Bells

By Jessica Jacobs

April 28, 2014

Bells

After a month alone in this New Mexico canyon, five miles from the nearest neighbor with no electricity and no reception, the cabin’s last inhabitant began hearing things. I wonder if I will, too.

A week here and already everything is sharper: the crab-crawl of pen over paper, the audible troughs of air displaced by the wingbeats of low-flying hawks. The rhythmic hum I assume to be me—ventrical whoosh and thump, circulatory hiss.

The tops of the canyon are vertical horizons. Each night, as the sun nears this vanishing, I walk barefoot in the riverbed. The dry sand is peppery and coarse. Stretches that by morning hold a narrow stream, by evening are dry to the eye but have a velvety give—slick and grainy as the mouthfeel of vanilla bean ice cream.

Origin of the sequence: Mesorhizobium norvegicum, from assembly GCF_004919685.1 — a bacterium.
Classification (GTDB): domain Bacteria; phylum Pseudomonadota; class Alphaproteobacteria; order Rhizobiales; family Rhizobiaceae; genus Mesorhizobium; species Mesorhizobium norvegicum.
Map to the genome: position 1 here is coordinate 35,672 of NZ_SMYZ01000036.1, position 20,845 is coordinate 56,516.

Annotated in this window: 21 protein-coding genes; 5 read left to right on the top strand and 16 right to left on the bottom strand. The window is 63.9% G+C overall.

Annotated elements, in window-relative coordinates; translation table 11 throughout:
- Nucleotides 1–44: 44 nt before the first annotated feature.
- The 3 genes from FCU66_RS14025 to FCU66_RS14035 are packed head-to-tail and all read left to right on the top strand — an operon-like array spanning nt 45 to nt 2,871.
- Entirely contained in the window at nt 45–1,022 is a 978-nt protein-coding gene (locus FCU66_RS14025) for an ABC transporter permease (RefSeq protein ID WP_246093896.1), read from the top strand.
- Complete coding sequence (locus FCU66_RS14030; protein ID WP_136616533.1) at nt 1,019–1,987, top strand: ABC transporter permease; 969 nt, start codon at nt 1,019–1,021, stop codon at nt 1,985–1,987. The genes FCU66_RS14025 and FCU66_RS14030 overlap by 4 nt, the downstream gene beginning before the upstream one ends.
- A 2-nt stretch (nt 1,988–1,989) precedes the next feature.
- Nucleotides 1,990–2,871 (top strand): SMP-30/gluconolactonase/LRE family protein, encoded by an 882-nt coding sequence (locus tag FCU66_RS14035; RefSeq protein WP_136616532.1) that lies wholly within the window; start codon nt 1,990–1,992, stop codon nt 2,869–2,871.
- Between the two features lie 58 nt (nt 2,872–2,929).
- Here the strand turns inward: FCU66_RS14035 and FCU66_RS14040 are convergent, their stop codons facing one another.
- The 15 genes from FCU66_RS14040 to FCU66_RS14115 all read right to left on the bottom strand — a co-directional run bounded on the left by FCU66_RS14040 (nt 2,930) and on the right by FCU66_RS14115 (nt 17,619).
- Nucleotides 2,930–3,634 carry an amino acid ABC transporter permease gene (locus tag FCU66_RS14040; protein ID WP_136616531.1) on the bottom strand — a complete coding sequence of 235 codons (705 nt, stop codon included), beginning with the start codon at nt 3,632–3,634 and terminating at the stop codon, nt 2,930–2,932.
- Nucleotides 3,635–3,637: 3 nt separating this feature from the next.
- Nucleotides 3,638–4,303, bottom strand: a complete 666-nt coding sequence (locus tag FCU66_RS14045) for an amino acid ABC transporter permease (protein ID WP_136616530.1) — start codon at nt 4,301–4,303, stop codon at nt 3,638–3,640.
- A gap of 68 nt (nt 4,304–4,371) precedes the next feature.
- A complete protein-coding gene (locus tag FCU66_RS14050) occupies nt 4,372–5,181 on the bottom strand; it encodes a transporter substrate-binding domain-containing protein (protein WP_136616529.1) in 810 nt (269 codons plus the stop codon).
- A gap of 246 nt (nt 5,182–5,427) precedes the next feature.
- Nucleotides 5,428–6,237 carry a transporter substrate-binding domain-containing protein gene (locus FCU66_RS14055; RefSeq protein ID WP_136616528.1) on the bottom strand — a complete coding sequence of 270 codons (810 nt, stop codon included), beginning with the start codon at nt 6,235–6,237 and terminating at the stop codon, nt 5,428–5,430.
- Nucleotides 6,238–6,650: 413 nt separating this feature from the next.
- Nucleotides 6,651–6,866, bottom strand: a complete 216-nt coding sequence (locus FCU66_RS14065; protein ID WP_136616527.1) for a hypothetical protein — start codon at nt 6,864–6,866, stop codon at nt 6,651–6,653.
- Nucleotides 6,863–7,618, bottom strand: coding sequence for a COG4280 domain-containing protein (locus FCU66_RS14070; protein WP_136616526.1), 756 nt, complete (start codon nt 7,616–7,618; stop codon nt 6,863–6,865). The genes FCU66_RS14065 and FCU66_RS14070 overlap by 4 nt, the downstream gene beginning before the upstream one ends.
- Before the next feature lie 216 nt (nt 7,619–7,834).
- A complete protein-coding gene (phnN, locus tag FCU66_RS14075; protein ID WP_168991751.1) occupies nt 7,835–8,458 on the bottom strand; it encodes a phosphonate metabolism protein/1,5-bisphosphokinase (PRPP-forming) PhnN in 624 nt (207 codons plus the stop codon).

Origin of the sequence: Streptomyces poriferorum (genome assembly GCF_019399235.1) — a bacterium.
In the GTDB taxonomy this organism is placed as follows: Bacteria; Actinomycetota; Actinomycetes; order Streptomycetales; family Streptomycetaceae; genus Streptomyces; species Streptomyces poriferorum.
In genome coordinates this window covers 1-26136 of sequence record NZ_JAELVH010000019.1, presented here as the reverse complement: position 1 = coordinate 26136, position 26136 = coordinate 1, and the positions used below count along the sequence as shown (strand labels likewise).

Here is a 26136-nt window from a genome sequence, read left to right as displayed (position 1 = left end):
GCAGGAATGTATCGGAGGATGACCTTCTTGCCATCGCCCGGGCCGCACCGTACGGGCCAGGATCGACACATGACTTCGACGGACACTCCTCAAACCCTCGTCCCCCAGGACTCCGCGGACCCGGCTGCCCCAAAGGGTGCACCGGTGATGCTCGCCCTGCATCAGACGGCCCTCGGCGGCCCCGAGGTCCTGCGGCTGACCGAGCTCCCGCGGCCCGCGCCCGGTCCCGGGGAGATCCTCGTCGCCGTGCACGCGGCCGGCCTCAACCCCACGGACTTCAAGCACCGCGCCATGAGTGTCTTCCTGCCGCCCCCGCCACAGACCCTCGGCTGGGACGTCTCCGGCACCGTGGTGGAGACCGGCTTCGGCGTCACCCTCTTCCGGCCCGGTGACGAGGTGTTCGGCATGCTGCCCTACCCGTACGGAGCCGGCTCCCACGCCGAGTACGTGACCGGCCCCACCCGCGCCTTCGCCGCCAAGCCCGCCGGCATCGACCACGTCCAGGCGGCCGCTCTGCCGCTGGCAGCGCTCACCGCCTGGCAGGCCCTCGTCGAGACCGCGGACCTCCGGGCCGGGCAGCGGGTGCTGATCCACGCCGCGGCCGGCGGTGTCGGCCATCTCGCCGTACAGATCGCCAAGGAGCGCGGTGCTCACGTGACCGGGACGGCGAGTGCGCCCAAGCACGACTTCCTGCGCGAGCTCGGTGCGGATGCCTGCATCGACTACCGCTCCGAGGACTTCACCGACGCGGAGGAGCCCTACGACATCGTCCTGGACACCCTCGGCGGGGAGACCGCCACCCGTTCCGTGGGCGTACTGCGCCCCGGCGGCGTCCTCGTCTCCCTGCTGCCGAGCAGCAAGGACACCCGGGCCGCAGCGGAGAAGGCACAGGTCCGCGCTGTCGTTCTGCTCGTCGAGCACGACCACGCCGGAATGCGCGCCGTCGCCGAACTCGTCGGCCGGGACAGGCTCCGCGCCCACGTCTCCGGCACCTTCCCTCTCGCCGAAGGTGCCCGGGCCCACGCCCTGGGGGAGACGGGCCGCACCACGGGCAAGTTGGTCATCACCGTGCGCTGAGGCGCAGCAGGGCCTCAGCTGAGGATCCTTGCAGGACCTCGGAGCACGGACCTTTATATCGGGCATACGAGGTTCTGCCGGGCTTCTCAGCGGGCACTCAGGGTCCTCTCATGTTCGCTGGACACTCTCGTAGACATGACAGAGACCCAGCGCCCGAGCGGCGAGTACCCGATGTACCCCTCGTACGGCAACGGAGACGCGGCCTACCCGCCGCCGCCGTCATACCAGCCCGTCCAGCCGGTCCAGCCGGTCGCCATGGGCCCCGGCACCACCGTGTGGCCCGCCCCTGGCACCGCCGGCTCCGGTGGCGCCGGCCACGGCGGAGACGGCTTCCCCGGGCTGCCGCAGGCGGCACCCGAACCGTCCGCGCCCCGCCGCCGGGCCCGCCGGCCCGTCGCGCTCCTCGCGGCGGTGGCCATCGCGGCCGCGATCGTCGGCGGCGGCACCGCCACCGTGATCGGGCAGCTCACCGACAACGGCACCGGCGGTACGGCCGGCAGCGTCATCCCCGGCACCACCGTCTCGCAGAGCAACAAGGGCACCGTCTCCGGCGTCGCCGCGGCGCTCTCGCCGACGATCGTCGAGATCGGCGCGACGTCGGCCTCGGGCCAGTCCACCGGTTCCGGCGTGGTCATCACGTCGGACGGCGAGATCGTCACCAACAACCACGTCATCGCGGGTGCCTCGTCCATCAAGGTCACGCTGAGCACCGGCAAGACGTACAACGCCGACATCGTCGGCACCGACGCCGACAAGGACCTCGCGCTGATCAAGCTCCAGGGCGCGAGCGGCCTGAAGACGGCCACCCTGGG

This last light makes the red walls pulse and breathe, everything hazy, ready to be loved on sight. My dog leaps up a bank and I track him through the underbrush by ear.

Then I hear them—the whispery tintinnabulation of distant bells.

To listen more closely, I stop. They stop, too. So I keep walking, listening, straining to hear where they come from—a direction implying a point of origin, an outside source. Then I look down. With each step, my heel imprints its own small canyon in the sand. When I step away, a scrim of water rises to fill it, disappears in an instant.

That bubbling up is the bell sound.

 

Photo "Footprints in the Mud" provided by Stuart Herbert, via Flickr creative commons license.

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